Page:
The two solutions were mixed for some minutes on a plate with magnetic agitator and subsequently the entire solution was cast in Petri dishes leaving the solvent evaporate. Once dried the material was reduced into pellets.

Thus, the pellets of polymer comprising the precursor uniformly dispersed therein were heated in a Haak Rheocord 9000 mixer, at a temperature of about 160° C. for approximately 30 minutes.

Example 3

FIG. 4 shows an electronic transmission micrography of a polystyrene sample comprising cobalt monodispersed nanoparticles with mean diameter of about 20 nm.

The heated homogeneous dispersion, identical to the one of the example 2, was obtained by dispersing the precursor in the molten polymer directly during the heating step inside the mixer.

The present invention is based, in practice, on having realized a process “in situ” wherein the nanometric inclusions are obtained by the precursor dispersed directly in the molten polymer.

According to the invention, it is necessary to have an intimate and uniform mixing between polymer and precursor, which can be obtained for example by thermomixing or dispersion through a solution, for then obtaining the fission of the precursor directly in the molten polymer.

The polymeric material comprising the uniformly dispersed nanometric inclusions can be thus stocked, for example in the form of pellets, granules, spheroids, powders and similar semi-finished products, for being then and separately heat-processed, or it can be thermoformed, i.e., heat-shaped, at the end of the process according to the invention, obtaining a relative manufactured or formed article.

The formation of inclusions directly in a molten polymeric matrix has the great advantage of making the process according to the invention usable for realizing manufactures in nanocomposite polymeric material on a large scale.

Other important advantages are achieved by means of the process according to the invention. For example, with the present process it is possible to use the conventional machinery for thermoforming polymers since the heat used for attaining the softening of the polymer is used also for the thermolytic fission of the precursor in the molten polymeric matrix.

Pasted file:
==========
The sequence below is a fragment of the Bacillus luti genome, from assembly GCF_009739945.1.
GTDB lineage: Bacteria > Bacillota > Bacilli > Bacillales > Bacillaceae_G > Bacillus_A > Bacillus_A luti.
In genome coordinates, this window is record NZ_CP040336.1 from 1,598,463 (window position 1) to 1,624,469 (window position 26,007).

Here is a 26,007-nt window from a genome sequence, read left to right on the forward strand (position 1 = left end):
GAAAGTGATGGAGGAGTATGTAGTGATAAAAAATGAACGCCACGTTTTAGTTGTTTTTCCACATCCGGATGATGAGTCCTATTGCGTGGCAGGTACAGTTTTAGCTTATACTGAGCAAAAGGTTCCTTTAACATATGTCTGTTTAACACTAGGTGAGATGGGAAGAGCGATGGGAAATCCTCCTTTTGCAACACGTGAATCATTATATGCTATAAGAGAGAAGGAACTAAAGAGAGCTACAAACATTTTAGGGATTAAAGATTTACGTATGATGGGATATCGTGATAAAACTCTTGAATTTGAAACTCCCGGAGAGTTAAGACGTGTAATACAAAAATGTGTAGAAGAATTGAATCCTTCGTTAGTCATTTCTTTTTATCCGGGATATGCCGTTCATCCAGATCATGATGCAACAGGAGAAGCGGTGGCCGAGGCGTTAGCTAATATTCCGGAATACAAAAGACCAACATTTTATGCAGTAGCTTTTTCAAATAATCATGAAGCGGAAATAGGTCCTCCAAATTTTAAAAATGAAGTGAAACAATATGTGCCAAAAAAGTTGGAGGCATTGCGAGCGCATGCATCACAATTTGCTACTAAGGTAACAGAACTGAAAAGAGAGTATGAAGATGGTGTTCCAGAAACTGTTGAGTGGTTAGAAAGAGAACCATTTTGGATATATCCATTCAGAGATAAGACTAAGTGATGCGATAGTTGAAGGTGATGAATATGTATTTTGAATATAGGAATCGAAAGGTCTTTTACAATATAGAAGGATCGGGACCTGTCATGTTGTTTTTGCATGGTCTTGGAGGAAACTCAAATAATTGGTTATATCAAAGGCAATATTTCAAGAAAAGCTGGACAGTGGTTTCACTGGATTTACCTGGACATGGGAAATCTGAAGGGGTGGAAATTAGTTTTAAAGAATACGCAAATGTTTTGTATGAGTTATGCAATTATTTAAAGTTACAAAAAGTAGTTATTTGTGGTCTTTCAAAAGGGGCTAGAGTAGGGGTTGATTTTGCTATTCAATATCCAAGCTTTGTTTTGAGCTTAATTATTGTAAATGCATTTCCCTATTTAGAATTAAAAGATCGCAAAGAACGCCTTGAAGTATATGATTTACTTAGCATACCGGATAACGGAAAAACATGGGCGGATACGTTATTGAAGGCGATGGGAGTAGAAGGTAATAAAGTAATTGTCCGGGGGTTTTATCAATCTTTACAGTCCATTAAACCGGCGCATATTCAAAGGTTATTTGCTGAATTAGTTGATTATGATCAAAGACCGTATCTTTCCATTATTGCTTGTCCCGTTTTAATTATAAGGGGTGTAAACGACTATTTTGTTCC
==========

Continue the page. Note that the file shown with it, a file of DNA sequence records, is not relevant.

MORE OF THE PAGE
Another advantage is that the metallic mercaptides are compounds practically inert at ambient temperature, which can be prepared without difficulty and stocked for a prolonged time without having to resort to controlled atmospheres, and it is possible, moreover, to prepare mercaptides of any metal and also polymetals. Such precursors are not toxic and they can be used in the process according to the invention also powdered.

Another advantage stays in the organic nature of the precursors used, which makes an efficient mixing thereof with the polymer possible since the aggregation phenomena of the inclusions are minimized. This favors a uniform dispersion of the same inclusions in the polymeric matrix conveniently allowing the use of any polymer which can be heat-shaped, even the use of non-polar polymers otherwise difficult to be employed.

All of the above U.S. patents, U.S. patent application publications, U.S. patent applications, foreign patents, foreign patent applications and non-patent publications referred to in this specification and/or listed in the Application Data Sheet, are incorporated herein by reference, in their entirety.

A technician of the field will be allowed to bring several modifications to the above described process according to the invention and to its shown embodiments, so as to meet contingent and specific needs, all within the scope of protection of the invention, as defined by the hereafter reported claims.

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Classifications
U.S. Classification264/29.7, 264/29.5
International ClassificationC01B31/00
Cooperative ClassificationD01F1/10, C08K5/0091, C08L21/00
European ClassificationC08K5/00S, D01F1/10